Researchers say saliva-based asymptomatic testing could ease strain on health system
EDMONTON -- Researchers at McMaster University are studying saliva-based testing procedures for COVID-19 that would allow for routine screening of asymptomatic individuals on a large scale, a strategy they say would alleviate the strain on Canada’s public health systems.
The study involves a so-called “spit test” that is modelled after one first trialled in the NBA bubble, and which recently received FDA approval.
Researchers believe the saliva-based test, which provides same-day results, would enable large-scale and routine testing of asymptomatic people to better identify cases, isolate infected individuals, and limit the spread of COVID-19.
“The goal here is to investigate a streamlined procedure, relative to that which is typically done in public health settings, where the subject self-samples -- just drools into a tube -- and we test that sample and get the results back to the individual in a day,” Eric Brown, a researcher at the Michael G. DeGroote Institute for Infectious Disease Research, told CTV News Channel Wednesday.
Brown and a team of researchers will spend the next two months testing hundreds of volunteers, three times per week, in a bid to understand how accurate the saliva-based tests are.
Researchers are also conducting serology tests, which identify antibodies in the blood, to measure the incidence of false-negative and false-positive results of the saliva tests.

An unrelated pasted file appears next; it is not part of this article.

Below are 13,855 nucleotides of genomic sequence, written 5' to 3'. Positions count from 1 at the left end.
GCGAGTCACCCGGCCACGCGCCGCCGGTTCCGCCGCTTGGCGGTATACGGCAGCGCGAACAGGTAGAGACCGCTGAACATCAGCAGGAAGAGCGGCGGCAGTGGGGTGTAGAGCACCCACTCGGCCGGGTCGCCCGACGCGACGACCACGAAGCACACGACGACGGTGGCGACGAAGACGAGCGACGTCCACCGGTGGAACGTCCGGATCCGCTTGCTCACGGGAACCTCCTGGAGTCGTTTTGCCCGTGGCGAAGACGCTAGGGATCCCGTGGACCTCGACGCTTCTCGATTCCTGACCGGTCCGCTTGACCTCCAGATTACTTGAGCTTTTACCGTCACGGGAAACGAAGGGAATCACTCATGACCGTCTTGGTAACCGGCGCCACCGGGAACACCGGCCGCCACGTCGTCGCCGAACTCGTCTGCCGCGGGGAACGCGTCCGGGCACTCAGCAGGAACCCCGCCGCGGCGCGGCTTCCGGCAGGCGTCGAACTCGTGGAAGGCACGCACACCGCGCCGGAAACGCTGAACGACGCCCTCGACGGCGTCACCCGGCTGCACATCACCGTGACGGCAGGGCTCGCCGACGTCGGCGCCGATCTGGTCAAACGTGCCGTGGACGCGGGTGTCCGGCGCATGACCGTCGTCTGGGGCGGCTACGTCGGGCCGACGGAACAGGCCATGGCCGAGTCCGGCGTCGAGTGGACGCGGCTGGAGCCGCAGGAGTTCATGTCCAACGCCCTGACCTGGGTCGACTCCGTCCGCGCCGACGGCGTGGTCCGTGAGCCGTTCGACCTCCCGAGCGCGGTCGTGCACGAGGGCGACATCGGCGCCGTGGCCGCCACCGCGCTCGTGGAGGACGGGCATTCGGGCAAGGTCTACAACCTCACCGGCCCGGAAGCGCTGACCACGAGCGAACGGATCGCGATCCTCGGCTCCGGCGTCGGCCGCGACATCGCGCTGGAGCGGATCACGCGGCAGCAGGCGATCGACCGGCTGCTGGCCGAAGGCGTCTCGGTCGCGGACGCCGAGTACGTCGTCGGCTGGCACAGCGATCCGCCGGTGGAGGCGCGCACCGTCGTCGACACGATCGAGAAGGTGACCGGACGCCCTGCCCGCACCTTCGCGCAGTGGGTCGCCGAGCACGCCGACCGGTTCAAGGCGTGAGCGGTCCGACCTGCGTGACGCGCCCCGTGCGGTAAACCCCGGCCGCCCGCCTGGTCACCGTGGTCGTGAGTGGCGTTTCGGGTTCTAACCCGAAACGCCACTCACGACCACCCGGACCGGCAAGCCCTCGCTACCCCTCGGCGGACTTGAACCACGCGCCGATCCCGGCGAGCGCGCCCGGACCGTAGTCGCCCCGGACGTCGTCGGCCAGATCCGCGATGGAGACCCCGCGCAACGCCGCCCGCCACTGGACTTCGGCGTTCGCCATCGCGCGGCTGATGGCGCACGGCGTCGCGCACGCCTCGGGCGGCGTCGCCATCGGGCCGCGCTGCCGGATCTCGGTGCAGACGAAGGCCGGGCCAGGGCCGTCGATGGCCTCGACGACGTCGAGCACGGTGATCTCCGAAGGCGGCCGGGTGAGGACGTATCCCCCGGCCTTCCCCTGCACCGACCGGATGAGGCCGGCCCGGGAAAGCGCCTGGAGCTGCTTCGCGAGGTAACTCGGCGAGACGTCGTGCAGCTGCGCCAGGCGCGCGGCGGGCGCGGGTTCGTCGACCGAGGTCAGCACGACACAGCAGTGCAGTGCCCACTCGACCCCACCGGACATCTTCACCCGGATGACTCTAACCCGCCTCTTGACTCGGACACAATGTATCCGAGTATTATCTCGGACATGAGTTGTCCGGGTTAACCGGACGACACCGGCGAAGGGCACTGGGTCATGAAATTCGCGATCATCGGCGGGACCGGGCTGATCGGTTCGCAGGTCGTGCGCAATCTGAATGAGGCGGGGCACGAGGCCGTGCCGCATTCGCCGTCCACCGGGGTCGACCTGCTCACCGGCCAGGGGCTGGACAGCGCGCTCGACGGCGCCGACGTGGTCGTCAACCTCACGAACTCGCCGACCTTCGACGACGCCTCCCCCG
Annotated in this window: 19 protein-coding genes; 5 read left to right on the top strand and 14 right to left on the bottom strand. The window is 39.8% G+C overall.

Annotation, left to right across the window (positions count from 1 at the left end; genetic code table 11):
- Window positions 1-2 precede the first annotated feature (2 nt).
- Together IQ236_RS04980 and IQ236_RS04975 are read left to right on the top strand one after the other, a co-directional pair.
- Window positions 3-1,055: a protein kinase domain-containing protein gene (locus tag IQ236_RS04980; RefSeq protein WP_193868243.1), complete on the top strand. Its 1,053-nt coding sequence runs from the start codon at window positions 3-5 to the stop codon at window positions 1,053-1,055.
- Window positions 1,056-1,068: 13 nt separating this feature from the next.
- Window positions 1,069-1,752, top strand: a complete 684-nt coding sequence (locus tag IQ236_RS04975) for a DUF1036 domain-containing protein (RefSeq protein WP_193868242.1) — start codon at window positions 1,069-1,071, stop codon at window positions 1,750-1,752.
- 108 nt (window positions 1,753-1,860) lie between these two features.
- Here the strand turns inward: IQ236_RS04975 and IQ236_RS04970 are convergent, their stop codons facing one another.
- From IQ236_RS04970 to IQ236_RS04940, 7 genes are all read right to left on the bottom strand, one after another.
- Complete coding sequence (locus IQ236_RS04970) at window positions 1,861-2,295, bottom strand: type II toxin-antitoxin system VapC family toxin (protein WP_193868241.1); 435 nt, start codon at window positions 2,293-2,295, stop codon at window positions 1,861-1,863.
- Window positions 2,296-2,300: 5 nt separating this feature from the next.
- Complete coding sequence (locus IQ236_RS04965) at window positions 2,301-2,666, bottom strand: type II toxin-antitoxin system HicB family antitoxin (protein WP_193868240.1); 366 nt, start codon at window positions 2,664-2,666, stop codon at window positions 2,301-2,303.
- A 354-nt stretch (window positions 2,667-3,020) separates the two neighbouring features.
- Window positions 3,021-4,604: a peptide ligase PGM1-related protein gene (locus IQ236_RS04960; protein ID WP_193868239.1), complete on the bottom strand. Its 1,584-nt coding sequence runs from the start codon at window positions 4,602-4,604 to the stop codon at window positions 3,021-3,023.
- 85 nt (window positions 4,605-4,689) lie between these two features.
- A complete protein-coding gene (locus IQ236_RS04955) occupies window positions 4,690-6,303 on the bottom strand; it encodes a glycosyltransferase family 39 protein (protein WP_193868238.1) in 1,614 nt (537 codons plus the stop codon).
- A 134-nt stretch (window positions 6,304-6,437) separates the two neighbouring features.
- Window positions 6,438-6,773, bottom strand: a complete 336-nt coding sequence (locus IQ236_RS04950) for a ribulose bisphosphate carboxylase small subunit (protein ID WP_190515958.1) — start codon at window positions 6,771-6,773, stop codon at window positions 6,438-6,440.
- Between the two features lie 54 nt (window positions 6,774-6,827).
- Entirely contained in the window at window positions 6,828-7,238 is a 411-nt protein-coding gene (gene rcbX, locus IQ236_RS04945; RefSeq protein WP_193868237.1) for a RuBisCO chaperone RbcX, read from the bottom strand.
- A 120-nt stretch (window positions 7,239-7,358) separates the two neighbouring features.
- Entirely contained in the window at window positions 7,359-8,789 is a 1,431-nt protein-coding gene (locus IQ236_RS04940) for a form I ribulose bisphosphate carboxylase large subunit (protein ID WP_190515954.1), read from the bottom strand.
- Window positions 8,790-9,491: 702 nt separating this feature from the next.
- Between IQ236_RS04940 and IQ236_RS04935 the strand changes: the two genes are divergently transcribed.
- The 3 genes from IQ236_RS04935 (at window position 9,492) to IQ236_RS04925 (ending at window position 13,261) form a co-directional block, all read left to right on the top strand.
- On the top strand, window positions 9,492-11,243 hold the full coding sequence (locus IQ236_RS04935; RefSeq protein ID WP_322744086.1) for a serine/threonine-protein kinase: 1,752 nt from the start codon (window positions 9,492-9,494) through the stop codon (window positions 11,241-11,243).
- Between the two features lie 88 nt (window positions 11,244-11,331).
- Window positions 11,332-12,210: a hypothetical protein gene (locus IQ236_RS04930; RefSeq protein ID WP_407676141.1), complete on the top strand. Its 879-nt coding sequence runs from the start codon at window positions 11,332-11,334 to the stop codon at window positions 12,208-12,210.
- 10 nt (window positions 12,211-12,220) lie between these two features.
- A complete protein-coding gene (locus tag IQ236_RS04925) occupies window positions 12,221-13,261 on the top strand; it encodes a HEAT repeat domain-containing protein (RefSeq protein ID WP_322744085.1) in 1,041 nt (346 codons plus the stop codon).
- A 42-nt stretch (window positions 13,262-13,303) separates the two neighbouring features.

“It’s a fair inconvenience to get a positive [test result]. It kind of turns your life upside down for a little while,” said Brown.
“And false negatives are not good either. So, we’ve set up our study to detect both false positives and false negatives. We don’t know too much about the latter, but we know our false positives are zero right now.”
The test is not yet accredited, which means any participant that tests positive is required to follow up with their local public health unit to confirm the diagnosis with a nasal swab test.
However, Brown and his team believe that, in the future, saliva-based testing may play a role in reducing the burden on public health by allowing for mass-scale testing to be conducted in workplaces such as universities, industry and long-term care homes.
Amica Senior Lifestyles, which operates private-pay seniors residences in Canada, partially funded the study.
“Saliva-based testing allows us to identify and isolate asymptomatic cases early -- helping to mitigate the spread of COVID-19. This protects our team members and the seniors who call Amica home,” Doug MacLatchy, CEO of Amica Senior Lifestyles, said in a press release.
The study also aims to investigate how saliva-based tests might be produced on a commercial scale.